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Pierre Spies during the Vodacom SuperRugby game between Vodacom Bulls and the Toyota Cheetahs at Loftus on 13Apr13
Pierre Spies during the Vodacom SuperRugby game between Vodacom Bulls and the Toyota Cheetahs at Loftus on 13Apr13

BUMPER CROWD AT BULLS & CHEETAHS CLASH

HARARE – Last Saturday provided the best weather for any sporting event — cool with a light breeze and overcast. By Helen Kadirire

The National Sports Stadium popularly known to host soccer matches, was transformed into a rugby pitch when the Vodacom Blue Bulls clashed with the Free State Toyota Cheetahs.

Queues into the stadium stretched for metres as eager enthusiasts waited for their turn to watch the two South African teams play.

A very impressive police presence was also at all entry points — in case someone decided to act unruly, a scene all too familiar were there are large crowds of people.

The array of cars also caught the eye, with immaculate Mercedes Benz’, Range Rovers and the rare appearance of vintage 1965 type 1 Volkwagen Beetles.

School children were also bussed to the stadium, some to meet their rugby heroes and others maybe to add numbers to the match.

Speciality food stands were also available however, only a few people could be seen purchasing food, possibly due to the prices being required for the morsels on sale.

Of interest was the number of people that actually came to see the match- mostly white.

For once in a very long time the stadium must have been doing cartwheels as it saw one of its largest numbers of Caucasians. As rugby is mostly seen as a white and male-dominated sport, there was also a considerable amount of women at the stadium.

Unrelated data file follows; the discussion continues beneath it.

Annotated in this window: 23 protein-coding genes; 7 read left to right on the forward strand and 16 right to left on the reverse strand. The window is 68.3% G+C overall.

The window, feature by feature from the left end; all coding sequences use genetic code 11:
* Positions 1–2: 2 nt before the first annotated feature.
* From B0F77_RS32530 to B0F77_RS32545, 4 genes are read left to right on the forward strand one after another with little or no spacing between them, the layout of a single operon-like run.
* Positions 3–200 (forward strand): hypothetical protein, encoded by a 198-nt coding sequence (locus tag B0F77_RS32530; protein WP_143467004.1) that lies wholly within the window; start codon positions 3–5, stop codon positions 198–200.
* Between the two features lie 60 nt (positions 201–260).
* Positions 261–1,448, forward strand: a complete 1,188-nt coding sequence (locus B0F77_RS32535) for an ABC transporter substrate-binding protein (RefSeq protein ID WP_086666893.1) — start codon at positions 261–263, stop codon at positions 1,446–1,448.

This reporter would occasionally hear the usual “iteam dzipi dzirikutamba” (which teams are playing) and “ndevekupi vanhu ava?” (where are they from?) from the ladies.

Not commenting on the game because I would be biased towards my favourite and also not calling myself a rugby fundi, but you would never find this reporter in a place where they would ask such.

The dressing was however, considerably laid back with very few scantily-dressed bodies save for the cheerleaders who if I may say by their occupational standards were fully dressed.

Most women have understood the art of dressing for the occasion but wearing skirts, and dresses to a sports event was a bit of a knock on requiring serious penalties.

And then of course there were those clad in sheer jumpsuits that left very little to the imagination.

Once inside the stadium, visibly drunken spectators could be spotted in the terraces, making queer gestures and pouring alcohol and other beverages on each other.

Two spectators stood out from the crowd as they scaled the security fence from the terraces and onto the pitch.

One, a young man who sprinted into the middle of the field to lie down and another, an equally drunk and barefooted young woman clad in a leopard print onesie who had to be chased away by the police.

For the better part of the afternoon, many people partook in drinking alcohol to their fill, as the beverages were available in abundance.

As security was tight, it was almost impossible for fans to meet up close with the rugby players after the match

 

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